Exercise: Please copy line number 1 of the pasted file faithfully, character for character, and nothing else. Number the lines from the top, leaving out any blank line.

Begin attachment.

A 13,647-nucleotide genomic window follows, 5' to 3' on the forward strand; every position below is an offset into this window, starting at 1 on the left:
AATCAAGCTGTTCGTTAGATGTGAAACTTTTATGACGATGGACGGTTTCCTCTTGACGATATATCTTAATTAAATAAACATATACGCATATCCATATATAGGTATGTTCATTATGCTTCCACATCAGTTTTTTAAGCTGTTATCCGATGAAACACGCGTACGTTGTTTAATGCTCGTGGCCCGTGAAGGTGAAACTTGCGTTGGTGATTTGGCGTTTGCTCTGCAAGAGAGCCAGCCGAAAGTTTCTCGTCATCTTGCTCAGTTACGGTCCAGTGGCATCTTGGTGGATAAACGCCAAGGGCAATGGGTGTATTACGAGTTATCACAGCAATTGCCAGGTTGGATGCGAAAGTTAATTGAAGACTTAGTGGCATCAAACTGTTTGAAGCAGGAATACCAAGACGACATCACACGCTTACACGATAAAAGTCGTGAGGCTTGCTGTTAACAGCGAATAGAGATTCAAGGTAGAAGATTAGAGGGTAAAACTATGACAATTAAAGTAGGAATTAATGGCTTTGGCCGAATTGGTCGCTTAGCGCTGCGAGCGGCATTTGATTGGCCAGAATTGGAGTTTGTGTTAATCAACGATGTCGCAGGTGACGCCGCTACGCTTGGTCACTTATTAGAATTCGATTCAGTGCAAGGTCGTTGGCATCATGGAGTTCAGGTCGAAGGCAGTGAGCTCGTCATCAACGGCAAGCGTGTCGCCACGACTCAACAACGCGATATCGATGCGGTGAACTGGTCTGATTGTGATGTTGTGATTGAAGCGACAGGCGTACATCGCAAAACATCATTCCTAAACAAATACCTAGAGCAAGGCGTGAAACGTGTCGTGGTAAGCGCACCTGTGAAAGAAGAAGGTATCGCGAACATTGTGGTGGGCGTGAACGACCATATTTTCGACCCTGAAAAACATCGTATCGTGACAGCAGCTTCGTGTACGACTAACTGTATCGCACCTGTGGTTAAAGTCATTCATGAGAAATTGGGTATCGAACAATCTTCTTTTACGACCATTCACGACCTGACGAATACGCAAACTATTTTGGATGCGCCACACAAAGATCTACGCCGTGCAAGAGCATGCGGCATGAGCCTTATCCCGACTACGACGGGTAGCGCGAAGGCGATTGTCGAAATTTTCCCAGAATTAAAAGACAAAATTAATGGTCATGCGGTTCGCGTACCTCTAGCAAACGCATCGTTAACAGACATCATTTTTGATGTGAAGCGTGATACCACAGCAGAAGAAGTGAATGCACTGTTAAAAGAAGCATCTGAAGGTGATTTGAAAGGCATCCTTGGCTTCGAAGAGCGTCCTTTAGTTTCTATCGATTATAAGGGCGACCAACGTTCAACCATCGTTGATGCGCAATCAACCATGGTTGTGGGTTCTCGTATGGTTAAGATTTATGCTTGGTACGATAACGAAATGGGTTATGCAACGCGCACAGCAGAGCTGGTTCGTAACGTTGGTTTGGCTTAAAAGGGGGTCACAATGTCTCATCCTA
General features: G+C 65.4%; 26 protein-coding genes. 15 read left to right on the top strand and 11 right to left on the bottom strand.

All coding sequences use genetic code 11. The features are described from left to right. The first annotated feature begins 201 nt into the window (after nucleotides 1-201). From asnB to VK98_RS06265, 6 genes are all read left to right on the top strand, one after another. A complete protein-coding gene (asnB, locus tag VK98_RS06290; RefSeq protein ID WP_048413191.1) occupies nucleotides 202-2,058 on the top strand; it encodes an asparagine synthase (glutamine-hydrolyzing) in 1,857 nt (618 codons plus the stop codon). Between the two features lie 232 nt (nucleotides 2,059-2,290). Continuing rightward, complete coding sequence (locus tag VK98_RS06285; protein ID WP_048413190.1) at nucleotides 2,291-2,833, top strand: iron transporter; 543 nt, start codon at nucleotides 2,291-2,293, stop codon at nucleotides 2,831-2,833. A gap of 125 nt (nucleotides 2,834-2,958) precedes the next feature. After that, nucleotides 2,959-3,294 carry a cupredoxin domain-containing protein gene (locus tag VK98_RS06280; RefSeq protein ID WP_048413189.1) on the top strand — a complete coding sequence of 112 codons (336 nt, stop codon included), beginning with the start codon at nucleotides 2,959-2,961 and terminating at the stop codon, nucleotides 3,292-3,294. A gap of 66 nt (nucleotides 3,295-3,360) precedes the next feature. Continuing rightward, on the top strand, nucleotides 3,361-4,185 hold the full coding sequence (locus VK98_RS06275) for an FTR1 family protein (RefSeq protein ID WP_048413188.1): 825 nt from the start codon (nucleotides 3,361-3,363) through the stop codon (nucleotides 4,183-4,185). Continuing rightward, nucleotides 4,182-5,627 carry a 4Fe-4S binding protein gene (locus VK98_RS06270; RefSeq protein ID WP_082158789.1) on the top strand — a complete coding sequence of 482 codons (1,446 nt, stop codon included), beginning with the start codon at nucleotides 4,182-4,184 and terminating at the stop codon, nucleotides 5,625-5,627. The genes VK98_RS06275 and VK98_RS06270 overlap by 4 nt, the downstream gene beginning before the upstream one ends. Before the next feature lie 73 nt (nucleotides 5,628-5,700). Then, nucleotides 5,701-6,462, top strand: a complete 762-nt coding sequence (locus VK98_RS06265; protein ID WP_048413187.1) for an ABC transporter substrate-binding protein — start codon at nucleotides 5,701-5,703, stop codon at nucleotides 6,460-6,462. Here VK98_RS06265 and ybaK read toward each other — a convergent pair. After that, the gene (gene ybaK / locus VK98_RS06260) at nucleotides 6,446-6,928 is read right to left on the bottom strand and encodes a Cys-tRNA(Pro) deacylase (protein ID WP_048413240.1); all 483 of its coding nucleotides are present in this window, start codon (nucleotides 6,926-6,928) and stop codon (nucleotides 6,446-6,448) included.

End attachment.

A 13,647-nucleotide genomic window follows, 5' to 3' on the forward strand; every position below is an offset into this window, starting at 1 on the left: